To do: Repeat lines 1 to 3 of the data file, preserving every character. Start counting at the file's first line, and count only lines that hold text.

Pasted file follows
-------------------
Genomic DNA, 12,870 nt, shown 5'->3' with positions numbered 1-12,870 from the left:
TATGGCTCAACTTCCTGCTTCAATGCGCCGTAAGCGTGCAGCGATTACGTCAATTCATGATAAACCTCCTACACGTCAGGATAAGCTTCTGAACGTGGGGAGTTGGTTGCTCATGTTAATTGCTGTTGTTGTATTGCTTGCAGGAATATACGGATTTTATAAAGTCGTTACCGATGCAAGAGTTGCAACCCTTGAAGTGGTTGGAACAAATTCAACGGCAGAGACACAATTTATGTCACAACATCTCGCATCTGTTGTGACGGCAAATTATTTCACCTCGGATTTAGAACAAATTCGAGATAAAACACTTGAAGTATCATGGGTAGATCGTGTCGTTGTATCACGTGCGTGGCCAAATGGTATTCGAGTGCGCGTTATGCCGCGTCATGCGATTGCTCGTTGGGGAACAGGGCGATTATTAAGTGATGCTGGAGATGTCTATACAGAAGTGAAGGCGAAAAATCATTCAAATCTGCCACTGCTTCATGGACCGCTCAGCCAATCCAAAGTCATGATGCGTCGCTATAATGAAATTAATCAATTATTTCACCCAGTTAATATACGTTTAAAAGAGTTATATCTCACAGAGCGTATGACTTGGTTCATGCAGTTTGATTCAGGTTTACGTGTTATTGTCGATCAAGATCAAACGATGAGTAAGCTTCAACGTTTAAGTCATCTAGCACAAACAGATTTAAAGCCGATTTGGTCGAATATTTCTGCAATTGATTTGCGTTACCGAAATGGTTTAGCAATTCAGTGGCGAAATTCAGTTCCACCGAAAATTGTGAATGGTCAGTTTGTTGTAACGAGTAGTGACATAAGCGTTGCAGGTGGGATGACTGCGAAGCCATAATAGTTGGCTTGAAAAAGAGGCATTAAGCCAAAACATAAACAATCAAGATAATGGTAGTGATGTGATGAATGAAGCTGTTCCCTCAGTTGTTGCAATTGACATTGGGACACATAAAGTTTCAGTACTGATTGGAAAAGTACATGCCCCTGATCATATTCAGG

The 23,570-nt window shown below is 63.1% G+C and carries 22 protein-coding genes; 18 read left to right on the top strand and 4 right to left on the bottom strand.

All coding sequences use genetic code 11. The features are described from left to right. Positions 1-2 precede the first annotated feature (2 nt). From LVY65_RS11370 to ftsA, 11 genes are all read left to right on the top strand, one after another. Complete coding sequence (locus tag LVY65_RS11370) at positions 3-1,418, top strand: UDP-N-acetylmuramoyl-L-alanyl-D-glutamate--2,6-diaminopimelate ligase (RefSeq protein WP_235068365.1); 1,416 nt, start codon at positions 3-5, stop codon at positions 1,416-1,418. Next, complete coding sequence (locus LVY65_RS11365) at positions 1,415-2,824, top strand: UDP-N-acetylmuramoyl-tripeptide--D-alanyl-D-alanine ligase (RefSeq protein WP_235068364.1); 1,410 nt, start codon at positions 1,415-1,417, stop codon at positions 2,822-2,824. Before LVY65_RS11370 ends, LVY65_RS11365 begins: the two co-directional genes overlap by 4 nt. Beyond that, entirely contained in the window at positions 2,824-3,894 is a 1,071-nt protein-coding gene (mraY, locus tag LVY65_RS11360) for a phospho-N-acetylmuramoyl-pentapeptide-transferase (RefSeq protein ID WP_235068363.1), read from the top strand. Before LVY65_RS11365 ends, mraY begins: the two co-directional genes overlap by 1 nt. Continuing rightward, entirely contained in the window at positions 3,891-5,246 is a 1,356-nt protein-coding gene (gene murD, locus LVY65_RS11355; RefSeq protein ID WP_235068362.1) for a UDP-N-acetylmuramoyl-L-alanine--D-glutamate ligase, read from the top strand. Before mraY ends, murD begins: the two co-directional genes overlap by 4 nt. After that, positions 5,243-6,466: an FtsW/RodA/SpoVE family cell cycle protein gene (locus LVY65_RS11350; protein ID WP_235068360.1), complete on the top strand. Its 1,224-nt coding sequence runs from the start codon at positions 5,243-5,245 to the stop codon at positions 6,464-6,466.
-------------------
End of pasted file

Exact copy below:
Genomic DNA, 12,870 nt, shown 5'->3' with positions numbered 1-12,870 from the left:
TATGGCTCAACTTCCTGCTTCAATGCGCCGTAAGCGTGCAGCGATTACGTCAATTCATGATAAACCTCCTACACGTCAGGATAAGCTTCTGAACGTGGGGAGTTGGTTGCTCATGTTAATTGCTGTTGTTGTATTGCTTGCAGGAATATACGGATTTTATAAAGTCGTTACCGATGCAAGAGTTGCAACCCTTGAAGTGGTTGGAACAAATTCAACGGCAGAGACACAATTTATGTCACAACATCTCGCATCTGTTGTGACGGCAAATTATTTCACCTCGGATTTAGAACAAATTCGAGATAAAACACTTGAAGTATCATGGGTAGATCGTGTCGTTGTATCACGTGCGTGGCCAAATGGTATTCGAGTGCGCGTTATGCCGCGTCATGCGATTGCTCGTTGGGGAACAGGGCGATTATTAAGTGATGCTGGAGATGTCTATACAGAAGTGAAGGCGAAAAATCATTCAAATCTGCCACTGCTTCATGGACCGCTCAGCCAATCCAAAGTCATGATGCGTCGCTATAATGAAATTAATCAATTATTTCACCCAGTTAATATACGTTTAAAAGAGTTATATCTCACAGAGCGTATGACTTGGTTCATGCAGTTTGATTCAGGTTTACGTGTTATTGTCGATCAAGATCAAACGATGAGTAAGCTTCAACGTTTAAGTCATCTAGCACAAACAGATTTAAAGCCGATTTGGTCGAATATTTCTGCAATTGATTTGCGTTACCGAAATGGTTTAGCAATTCAGTGGCGAAATTCAGTTCCACCGAAAATTGTGAATGGTCAGTTTGTTGTAACGAGTAGTGACATAAGCGTTGCAGGTGGGATGACTGCGAAGCCATAATAGTTGGCTTGAAAAAGAGGCATTAAGCCAAAACATAAACAATCAAGATAATGGTAGTGATGTGATGAATGAAGCTGTTCCCTCAGTTGTTGCAATTGACATTGGGACACATAAAGTTTCAGTACTGATTGGAAAAGTACATGCCCCTGATCATATTCAGG

The 23,570-nt window shown below is 63.1% G+C and carries 22 protein-coding genes; 18 read left to right on the top strand and 4 right to left on the bottom strand.